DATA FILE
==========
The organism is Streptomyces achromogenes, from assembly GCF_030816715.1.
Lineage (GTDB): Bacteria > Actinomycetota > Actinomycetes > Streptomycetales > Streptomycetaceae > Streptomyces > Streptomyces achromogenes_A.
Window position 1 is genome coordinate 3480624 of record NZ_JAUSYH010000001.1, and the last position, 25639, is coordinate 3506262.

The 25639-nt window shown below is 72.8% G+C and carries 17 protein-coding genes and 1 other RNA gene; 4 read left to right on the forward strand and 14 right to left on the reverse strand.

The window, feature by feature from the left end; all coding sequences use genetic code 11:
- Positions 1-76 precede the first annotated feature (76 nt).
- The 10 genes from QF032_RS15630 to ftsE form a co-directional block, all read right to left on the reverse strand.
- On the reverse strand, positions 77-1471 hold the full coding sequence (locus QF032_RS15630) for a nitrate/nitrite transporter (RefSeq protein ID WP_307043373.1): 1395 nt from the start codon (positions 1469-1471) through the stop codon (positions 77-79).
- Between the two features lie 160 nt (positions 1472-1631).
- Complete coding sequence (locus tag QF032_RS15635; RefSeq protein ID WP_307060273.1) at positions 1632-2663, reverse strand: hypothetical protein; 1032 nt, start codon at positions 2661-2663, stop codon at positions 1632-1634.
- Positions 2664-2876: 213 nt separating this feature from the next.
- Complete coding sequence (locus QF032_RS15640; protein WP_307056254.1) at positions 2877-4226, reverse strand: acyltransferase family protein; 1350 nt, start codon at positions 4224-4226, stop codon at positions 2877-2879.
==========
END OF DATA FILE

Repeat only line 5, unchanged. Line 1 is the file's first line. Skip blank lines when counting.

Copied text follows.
The window, feature by feature from the left end; all coding sequences use genetic code 11: